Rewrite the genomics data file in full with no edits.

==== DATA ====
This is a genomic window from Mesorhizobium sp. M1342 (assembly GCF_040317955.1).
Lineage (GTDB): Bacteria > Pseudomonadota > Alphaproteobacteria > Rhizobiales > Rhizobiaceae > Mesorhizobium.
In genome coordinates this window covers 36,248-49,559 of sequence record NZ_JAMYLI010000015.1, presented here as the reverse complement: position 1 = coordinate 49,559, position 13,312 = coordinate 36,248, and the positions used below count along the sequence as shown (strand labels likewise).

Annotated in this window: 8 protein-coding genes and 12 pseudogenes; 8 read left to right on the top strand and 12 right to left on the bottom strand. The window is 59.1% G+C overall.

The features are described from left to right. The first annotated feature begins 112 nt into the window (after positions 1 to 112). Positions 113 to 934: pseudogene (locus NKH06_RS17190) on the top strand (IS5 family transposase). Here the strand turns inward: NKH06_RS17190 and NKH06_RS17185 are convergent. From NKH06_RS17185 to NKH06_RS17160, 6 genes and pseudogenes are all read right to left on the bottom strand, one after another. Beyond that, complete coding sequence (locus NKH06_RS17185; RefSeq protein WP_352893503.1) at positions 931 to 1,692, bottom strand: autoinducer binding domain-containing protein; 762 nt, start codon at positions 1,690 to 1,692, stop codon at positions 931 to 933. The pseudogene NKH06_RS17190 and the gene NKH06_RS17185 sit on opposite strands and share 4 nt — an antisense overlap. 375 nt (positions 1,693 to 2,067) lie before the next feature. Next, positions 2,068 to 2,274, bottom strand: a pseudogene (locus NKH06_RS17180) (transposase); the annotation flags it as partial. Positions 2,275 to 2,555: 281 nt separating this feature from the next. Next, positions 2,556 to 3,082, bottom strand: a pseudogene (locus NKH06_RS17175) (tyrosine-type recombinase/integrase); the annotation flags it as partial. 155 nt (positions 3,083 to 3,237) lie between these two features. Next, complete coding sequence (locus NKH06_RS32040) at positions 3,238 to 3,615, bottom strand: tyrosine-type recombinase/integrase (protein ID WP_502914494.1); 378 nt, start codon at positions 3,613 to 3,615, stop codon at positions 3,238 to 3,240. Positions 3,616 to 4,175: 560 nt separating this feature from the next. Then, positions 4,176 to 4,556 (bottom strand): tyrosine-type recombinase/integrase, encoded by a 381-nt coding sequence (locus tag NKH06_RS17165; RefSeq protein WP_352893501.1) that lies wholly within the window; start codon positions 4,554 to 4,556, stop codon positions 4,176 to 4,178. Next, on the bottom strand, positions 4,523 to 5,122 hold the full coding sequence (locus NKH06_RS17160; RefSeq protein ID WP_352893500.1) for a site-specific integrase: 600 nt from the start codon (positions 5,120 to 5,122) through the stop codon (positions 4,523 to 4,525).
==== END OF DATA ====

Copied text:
This is a genomic window from Mesorhizobium sp. M1342 (assembly GCF_040317955.1).
Lineage (GTDB): Bacteria > Pseudomonadota > Alphaproteobacteria > Rhizobiales > Rhizobiaceae > Mesorhizobium.
In genome coordinates this window covers 36,248-49,559 of sequence record NZ_JAMYLI010000015.1, presented here as the reverse complement: position 1 = coordinate 49,559, position 13,312 = coordinate 36,248, and the positions used below count along the sequence as shown (strand labels likewise).

Annotated in this window: 8 protein-coding genes and 12 pseudogenes; 8 read left to right on the top strand and 12 right to left on the bottom strand. The window is 59.1% G+C overall.

The features are described from left to right. The first annotated feature begins 112 nt into the window (after positions 1 to 112). Positions 113 to 934: pseudogene (locus NKH06_RS17190) on the top strand (IS5 family transposase). Here the strand turns inward: NKH06_RS17190 and NKH06_RS17185 are convergent. From NKH06_RS17185 to NKH06_RS17160, 6 genes and pseudogenes are all read right to left on the bottom strand, one after another. Beyond that, complete coding sequence (locus NKH06_RS17185; RefSeq protein WP_352893503.1) at positions 931 to 1,692, bottom strand: autoinducer binding domain-containing protein; 762 nt, start codon at positions 1,690 to 1,692, stop codon at positions 931 to 933. The pseudogene NKH06_RS17190 and the gene NKH06_RS17185 sit on opposite strands and share 4 nt — an antisense overlap. 375 nt (positions 1,693 to 2,067) lie before the next feature. Next, positions 2,068 to 2,274, bottom strand: a pseudogene (locus NKH06_RS17180) (transposase); the annotation flags it as partial. Positions 2,275 to 2,555: 281 nt separating this feature from the next. Next, positions 2,556 to 3,082, bottom strand: a pseudogene (locus NKH06_RS17175) (tyrosine-type recombinase/integrase); the annotation flags it as partial. 155 nt (positions 3,083 to 3,237) lie between these two features. Next, complete coding sequence (locus NKH06_RS32040) at positions 3,238 to 3,615, bottom strand: tyrosine-type recombinase/integrase (protein ID WP_502914494.1); 378 nt, start codon at positions 3,613 to 3,615, stop codon at positions 3,238 to 3,240. Positions 3,616 to 4,175: 560 nt separating this feature from the next. Then, positions 4,176 to 4,556 (bottom strand): tyrosine-type recombinase/integrase, encoded by a 381-nt coding sequence (locus tag NKH06_RS17165; RefSeq protein WP_352893501.1) that lies wholly within the window; start codon positions 4,554 to 4,556, stop codon positions 4,176 to 4,178. Next, on the bottom strand, positions 4,523 to 5,122 hold the full coding sequence (locus NKH06_RS17160; RefSeq protein ID WP_352893500.1) for a site-specific integrase: 600 nt from the start codon (positions 5,120 to 5,122) through the stop codon (positions 4,523 to 4,525).